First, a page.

The 2004 Irish Citizenship Referendum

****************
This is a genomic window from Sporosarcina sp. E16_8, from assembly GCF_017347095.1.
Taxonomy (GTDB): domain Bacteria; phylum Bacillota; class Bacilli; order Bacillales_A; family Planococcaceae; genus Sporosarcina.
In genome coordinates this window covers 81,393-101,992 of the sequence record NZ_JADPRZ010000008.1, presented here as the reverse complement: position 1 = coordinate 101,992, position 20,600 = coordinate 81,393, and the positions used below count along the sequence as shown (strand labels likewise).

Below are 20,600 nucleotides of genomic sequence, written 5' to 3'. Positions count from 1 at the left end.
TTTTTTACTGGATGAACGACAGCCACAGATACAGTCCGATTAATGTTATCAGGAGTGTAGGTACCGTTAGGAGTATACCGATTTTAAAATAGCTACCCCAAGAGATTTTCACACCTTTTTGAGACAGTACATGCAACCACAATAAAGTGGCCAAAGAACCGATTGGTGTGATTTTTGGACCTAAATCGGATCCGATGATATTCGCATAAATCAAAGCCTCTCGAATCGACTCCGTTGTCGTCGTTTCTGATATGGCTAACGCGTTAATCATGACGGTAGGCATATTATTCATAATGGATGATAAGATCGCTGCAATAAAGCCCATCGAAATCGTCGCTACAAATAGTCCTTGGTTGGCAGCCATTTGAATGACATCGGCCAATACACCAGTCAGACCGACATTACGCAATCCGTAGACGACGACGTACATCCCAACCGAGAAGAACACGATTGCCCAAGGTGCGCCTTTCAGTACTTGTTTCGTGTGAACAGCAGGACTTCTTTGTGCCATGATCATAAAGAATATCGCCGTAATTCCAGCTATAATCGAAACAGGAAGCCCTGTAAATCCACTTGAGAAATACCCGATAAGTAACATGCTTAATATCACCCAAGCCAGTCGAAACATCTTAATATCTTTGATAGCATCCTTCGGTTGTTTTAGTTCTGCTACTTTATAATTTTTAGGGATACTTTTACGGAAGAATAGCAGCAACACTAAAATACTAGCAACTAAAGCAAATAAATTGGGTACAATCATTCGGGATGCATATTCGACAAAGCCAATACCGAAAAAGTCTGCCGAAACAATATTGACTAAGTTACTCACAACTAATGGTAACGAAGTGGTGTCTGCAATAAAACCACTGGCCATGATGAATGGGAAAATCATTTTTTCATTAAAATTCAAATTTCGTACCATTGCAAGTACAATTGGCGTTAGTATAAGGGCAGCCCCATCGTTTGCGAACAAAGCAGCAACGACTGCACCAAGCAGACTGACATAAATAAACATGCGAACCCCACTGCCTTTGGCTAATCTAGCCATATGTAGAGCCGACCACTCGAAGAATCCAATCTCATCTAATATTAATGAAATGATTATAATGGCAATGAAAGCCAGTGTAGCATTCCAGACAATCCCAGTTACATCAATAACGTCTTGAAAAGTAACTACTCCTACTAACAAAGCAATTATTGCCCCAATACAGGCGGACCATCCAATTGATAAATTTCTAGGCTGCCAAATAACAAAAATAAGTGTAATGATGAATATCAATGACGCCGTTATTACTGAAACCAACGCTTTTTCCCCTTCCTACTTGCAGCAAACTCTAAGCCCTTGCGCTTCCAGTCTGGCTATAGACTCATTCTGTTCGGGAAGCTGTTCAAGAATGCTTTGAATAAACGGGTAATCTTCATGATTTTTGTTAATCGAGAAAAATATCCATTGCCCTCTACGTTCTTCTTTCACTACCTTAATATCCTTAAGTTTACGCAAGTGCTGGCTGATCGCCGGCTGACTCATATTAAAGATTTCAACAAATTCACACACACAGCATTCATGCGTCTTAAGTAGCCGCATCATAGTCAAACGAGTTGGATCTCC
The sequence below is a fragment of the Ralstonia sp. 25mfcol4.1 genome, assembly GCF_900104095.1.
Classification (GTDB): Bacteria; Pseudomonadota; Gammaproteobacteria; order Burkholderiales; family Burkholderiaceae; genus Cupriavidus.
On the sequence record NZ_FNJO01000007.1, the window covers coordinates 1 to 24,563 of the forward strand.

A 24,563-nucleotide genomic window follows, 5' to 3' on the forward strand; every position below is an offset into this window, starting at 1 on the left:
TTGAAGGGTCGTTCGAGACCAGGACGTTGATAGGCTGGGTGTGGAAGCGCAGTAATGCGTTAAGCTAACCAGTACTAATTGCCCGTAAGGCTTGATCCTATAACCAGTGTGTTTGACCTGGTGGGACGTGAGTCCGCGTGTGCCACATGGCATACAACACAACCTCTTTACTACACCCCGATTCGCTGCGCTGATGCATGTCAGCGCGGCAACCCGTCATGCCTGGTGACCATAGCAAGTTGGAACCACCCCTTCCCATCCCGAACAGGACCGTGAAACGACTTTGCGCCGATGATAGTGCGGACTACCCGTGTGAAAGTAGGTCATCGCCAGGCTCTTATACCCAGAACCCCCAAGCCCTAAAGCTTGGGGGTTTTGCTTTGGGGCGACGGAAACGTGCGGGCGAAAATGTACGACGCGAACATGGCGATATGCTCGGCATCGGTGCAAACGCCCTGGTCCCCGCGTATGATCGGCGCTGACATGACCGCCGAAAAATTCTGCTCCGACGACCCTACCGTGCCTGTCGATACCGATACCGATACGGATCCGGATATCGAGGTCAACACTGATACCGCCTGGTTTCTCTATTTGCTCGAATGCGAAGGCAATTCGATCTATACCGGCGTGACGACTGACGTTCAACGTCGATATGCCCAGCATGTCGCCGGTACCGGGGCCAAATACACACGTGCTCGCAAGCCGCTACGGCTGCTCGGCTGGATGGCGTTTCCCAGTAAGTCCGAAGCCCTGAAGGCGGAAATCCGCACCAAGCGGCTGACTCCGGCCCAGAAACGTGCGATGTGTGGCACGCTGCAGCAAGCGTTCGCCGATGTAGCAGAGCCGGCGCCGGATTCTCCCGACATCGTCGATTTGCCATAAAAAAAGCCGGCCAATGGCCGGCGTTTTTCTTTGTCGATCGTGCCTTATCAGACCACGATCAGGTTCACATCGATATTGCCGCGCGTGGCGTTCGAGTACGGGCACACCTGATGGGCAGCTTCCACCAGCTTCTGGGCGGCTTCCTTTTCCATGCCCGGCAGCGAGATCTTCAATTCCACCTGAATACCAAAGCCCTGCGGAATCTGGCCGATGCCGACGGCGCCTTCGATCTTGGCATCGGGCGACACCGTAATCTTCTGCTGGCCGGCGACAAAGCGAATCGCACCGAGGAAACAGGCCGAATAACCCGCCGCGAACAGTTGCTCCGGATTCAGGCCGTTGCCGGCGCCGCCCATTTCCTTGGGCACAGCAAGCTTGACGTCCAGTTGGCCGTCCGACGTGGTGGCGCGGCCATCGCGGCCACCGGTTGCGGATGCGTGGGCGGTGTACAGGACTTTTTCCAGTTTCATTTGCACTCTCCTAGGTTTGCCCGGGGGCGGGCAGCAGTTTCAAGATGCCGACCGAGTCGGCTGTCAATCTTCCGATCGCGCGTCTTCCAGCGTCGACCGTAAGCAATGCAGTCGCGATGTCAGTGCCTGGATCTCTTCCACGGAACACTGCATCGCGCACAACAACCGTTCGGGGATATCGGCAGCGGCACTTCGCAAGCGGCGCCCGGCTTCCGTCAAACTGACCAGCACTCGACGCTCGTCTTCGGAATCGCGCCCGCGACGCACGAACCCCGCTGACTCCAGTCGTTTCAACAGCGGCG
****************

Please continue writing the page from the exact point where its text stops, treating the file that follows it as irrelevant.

Chapter 2 considers how existing citizenship scholarship now understood as ‘the Citizenship Debate’ can be explored in more detail at a national level through the lens of the 2004 Irish Citizenship Referendum. This chapter draws on a wealth of primary sources (including media analysis, parliamentary speeches, debates, reports and legislation) and academic analysis to outline the dominant sovereign understanding of the citizen-subject in discussions surrounding this referendum. The arguments surrounding this referendum are linked to the two main theoretical models which have dominated current citizenship scholarship: a particular (exclusive) model, and a universal (inclusive) model of citizenship. This chapter demonstrates how both models in The Citizenship Debate ignore hybrid possibilities of political subjectivity which exceed the discursive space made available by a statist account of time and space. This chapter draws on the work of cutting edge theorists within the field of critical citizenship studies such as Ayelet Shachar and Sandro Mezzadra to consider the importance and possibility of naming and confronting how both the problem and the solution to citizenship have come to be located in a modern sovereign statist dualistic framework.
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